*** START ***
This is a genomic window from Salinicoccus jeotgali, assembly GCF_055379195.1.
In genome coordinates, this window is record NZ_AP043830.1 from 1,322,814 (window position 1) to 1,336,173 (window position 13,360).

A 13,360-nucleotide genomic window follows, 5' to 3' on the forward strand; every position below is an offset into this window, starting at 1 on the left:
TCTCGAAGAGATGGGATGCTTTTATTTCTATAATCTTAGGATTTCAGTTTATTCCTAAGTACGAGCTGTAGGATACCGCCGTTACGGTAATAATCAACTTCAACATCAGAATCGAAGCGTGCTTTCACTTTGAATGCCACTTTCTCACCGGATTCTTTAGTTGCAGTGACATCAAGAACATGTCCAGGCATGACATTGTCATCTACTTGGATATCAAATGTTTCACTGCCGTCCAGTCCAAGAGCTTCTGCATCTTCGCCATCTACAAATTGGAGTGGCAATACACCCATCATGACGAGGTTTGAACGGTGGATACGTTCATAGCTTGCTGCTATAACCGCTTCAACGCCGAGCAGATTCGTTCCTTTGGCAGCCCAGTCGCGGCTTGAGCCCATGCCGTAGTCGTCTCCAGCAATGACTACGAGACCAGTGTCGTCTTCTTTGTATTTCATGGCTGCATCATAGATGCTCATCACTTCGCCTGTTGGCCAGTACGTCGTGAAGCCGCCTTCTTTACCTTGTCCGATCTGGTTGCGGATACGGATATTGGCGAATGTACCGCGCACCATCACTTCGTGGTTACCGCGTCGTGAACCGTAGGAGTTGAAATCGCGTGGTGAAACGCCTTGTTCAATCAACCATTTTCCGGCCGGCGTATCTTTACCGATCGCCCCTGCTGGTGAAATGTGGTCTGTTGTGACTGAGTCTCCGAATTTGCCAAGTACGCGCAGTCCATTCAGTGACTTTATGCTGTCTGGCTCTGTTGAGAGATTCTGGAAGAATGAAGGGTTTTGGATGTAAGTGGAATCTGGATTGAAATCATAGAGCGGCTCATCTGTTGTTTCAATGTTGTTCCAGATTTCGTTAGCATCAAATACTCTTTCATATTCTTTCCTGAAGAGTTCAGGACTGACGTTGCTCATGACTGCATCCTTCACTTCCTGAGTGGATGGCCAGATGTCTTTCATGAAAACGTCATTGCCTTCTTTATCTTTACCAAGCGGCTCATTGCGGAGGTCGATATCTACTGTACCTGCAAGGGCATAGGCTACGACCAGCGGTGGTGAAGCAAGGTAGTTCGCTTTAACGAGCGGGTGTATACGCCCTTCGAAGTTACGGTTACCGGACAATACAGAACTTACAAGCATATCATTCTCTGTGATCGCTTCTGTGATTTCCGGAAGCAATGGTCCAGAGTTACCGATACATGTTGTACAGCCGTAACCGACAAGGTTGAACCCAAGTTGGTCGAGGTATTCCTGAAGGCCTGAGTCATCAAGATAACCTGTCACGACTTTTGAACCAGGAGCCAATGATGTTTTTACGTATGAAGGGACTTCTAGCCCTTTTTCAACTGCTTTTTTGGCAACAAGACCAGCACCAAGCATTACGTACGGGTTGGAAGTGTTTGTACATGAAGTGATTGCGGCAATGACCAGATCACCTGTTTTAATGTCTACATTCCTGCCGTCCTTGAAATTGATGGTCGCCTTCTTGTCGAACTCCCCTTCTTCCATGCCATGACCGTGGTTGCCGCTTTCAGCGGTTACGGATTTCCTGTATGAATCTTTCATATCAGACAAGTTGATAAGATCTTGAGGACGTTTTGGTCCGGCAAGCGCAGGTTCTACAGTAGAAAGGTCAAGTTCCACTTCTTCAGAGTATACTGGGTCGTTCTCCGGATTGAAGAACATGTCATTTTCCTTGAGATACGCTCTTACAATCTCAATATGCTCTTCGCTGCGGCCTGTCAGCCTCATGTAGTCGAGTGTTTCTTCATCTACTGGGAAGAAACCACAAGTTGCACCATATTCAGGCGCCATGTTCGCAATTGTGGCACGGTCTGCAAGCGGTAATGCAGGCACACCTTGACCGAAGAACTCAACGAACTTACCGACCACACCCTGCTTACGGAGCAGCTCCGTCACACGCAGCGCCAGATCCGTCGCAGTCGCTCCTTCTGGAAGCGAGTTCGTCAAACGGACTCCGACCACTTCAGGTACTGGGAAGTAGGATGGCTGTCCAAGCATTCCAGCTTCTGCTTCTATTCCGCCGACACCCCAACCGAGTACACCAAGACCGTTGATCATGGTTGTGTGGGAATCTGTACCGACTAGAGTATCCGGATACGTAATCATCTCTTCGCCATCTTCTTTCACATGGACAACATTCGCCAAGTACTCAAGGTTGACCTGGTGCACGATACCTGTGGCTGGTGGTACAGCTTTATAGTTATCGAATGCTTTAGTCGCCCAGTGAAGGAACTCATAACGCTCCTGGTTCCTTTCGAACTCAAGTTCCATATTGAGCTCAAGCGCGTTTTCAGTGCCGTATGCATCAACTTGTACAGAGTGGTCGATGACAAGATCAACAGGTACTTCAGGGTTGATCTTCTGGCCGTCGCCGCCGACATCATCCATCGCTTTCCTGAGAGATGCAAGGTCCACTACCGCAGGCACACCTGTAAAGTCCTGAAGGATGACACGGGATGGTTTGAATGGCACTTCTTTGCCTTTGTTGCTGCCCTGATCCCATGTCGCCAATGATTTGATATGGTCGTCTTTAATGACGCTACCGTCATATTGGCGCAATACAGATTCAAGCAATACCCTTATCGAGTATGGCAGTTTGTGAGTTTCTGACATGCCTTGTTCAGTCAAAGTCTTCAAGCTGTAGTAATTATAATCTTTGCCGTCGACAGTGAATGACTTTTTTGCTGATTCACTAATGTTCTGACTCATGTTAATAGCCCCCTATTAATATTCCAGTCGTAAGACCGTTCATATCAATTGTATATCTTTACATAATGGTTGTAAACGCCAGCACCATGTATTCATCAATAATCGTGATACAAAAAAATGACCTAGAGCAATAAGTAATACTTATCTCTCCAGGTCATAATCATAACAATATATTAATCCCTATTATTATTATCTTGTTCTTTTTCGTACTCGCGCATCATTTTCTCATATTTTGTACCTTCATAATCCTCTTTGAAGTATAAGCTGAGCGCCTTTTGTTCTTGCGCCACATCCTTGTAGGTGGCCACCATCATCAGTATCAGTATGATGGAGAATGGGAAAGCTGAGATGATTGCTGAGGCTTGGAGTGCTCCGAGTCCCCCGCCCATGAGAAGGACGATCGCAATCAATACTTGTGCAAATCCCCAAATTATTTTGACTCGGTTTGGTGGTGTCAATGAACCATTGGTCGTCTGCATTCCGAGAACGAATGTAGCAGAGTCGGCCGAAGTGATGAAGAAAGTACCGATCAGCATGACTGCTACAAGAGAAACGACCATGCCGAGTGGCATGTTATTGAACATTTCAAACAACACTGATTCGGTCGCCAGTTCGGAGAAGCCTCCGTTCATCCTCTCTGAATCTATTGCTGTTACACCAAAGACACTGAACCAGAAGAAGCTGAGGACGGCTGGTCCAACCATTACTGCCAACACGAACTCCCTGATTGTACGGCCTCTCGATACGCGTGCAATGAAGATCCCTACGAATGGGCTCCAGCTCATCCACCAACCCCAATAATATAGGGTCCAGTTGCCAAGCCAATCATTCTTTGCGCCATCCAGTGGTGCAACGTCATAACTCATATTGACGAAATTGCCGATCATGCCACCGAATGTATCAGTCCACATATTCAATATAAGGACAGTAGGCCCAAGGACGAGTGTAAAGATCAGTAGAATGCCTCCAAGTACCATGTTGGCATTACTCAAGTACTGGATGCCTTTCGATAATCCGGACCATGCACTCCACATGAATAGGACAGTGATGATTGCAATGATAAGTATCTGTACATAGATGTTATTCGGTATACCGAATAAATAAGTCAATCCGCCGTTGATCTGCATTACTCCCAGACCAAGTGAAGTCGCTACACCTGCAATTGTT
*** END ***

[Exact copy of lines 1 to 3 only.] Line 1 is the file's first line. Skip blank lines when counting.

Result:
This is a genomic window from Salinicoccus jeotgali, assembly GCF_055379195.1.
In genome coordinates, this window is record NZ_AP043830.1 from 1,322,814 (window position 1) to 1,336,173 (window position 13,360).

A 13,360-nucleotide genomic window follows, 5' to 3' on the forward strand; every position below is an offset into this window, starting at 1 on the left: